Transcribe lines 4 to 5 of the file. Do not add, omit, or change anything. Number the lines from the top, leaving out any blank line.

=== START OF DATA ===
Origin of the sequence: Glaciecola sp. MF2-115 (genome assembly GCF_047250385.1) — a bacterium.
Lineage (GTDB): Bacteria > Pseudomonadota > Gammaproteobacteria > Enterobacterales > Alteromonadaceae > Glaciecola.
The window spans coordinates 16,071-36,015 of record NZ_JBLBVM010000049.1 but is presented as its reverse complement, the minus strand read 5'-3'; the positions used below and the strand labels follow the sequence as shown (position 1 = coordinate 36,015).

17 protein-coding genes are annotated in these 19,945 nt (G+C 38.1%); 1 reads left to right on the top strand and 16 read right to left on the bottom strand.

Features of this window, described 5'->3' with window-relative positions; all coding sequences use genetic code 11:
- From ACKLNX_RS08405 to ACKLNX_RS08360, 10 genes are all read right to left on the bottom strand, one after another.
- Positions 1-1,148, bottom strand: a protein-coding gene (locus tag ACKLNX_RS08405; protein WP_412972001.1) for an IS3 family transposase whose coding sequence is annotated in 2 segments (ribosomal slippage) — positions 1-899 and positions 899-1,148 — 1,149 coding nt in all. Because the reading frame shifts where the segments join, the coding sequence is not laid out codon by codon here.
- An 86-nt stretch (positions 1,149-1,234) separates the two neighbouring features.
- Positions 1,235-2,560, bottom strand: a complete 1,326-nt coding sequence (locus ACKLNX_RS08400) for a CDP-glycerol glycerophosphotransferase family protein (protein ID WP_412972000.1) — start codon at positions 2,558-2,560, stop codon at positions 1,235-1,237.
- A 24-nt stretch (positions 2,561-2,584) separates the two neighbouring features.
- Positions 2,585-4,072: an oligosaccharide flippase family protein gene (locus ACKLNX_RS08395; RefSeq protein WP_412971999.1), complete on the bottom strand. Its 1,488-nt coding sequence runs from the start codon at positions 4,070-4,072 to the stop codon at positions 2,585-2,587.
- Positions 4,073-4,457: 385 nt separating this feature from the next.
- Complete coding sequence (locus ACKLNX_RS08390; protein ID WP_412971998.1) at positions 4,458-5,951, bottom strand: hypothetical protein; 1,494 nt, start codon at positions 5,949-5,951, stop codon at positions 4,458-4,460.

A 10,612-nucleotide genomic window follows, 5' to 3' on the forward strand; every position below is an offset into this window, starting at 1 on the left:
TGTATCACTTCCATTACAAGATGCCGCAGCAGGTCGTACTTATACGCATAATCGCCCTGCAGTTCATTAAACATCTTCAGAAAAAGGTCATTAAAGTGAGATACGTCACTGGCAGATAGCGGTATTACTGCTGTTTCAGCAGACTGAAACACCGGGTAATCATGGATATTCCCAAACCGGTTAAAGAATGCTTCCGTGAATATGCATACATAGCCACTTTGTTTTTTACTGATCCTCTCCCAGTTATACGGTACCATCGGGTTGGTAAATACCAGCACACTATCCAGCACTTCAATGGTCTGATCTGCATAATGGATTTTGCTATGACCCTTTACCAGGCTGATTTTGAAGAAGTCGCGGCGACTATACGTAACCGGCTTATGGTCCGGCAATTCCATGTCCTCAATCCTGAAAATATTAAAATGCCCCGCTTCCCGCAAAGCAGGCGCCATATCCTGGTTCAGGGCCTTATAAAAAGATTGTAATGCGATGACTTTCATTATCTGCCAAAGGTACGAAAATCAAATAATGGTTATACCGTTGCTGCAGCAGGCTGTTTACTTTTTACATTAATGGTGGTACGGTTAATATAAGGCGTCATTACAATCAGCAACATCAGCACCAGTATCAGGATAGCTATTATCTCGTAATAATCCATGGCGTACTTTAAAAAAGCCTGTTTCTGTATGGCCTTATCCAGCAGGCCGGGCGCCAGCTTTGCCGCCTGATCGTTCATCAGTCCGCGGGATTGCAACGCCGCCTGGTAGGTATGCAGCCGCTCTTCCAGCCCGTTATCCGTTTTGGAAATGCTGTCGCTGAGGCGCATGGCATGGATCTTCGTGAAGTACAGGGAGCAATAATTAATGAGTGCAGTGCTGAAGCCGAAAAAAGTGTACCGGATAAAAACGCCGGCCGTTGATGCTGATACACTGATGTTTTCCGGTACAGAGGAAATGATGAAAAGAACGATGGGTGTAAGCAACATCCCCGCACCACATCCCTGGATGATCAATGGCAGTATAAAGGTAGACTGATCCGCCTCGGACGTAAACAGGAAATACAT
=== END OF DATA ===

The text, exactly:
17 protein-coding genes are annotated in these 19,945 nt (G+C 38.1%); 1 reads left to right on the top strand and 16 read right to left on the bottom strand.

Features of this window, described 5'->3' with window-relative positions; all coding sequences use genetic code 11: